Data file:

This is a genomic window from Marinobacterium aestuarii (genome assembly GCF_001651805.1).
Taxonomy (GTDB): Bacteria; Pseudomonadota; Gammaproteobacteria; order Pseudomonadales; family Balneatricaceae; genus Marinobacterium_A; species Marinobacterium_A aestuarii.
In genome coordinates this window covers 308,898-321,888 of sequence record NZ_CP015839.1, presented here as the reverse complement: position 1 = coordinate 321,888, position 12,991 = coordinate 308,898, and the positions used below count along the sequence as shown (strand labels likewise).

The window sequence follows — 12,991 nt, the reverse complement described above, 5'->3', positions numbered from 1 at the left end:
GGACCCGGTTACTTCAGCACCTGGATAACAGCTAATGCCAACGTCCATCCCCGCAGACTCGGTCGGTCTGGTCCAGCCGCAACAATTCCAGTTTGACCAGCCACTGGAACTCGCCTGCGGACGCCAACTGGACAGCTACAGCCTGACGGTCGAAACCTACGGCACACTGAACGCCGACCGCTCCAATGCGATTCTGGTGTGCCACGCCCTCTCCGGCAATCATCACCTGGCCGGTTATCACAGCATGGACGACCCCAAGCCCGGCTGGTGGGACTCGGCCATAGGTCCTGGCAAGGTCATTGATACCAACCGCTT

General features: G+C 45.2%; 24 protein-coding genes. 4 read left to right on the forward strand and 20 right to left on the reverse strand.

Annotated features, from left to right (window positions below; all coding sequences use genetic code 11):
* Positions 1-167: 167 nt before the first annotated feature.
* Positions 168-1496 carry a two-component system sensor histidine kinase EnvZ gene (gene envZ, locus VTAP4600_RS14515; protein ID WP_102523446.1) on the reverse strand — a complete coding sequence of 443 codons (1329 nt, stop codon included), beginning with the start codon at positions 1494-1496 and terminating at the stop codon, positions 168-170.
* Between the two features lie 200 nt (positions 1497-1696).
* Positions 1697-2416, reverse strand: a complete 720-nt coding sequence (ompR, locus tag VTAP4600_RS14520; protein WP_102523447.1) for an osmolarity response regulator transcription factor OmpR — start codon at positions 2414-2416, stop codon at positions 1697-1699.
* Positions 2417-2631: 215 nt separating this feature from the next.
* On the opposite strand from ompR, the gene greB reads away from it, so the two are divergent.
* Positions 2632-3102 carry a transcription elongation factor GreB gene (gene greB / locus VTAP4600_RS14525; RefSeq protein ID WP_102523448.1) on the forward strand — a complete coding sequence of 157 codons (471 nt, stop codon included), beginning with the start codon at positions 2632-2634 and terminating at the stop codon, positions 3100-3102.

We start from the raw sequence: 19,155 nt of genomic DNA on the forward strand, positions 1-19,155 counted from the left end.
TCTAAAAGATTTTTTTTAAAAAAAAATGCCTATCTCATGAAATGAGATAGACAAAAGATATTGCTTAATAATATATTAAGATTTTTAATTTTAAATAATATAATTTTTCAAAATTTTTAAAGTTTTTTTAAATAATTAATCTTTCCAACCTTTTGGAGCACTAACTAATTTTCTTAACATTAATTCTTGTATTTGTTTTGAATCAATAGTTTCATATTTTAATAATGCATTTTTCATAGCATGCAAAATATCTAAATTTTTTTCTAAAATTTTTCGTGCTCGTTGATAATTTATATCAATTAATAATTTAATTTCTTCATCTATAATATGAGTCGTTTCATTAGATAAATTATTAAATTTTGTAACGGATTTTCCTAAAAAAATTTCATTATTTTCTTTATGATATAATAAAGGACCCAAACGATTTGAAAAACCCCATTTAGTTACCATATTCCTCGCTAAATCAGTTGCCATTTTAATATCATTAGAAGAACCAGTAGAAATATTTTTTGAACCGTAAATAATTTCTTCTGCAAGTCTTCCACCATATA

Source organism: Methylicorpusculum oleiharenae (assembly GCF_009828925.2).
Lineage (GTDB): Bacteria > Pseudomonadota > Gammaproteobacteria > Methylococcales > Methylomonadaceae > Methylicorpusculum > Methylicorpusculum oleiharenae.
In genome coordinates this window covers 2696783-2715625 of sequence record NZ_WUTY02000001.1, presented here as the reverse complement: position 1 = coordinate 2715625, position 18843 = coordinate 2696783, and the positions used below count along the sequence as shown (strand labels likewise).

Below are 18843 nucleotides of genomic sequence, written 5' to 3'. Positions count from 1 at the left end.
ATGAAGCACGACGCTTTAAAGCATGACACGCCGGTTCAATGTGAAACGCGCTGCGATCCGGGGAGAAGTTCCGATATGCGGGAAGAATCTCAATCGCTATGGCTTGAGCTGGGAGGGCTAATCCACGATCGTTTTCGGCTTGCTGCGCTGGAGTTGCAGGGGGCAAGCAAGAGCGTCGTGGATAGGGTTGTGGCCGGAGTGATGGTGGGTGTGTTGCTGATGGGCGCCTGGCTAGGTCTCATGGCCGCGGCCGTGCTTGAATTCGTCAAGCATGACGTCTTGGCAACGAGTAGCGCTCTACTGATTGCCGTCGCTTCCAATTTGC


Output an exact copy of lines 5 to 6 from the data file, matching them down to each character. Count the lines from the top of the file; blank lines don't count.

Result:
GGACCCGGTTACTTCAGCACCTGGATAACAGCTAATGCCAACGTCCATCCCCGCAGACTCGGTCGGTCTGGTCCAGCCGCAACAATTCCAGTTTGACCAGCCACTGGAACTCGCCTGCGGACGCCAACTGGACAGCTACAGCCTGACGGTCGAAACCTACGGCACACTGAACGCCGACCGCTCCAATGCGATTCTGGTGTGCCACGCCCTCTCCGGCAATCATCACCTGGCCGGTTATCACAGCATGGACGACCCCAAGCCCGGCTGGTGGGACTCGGCCATAGGTCCTGGCAAGGTCATTGATACCAACCGCTT

General features: G+C 45.2%; 24 protein-coding genes. 4 read left to right on the forward strand and 20 right to left on the reverse strand.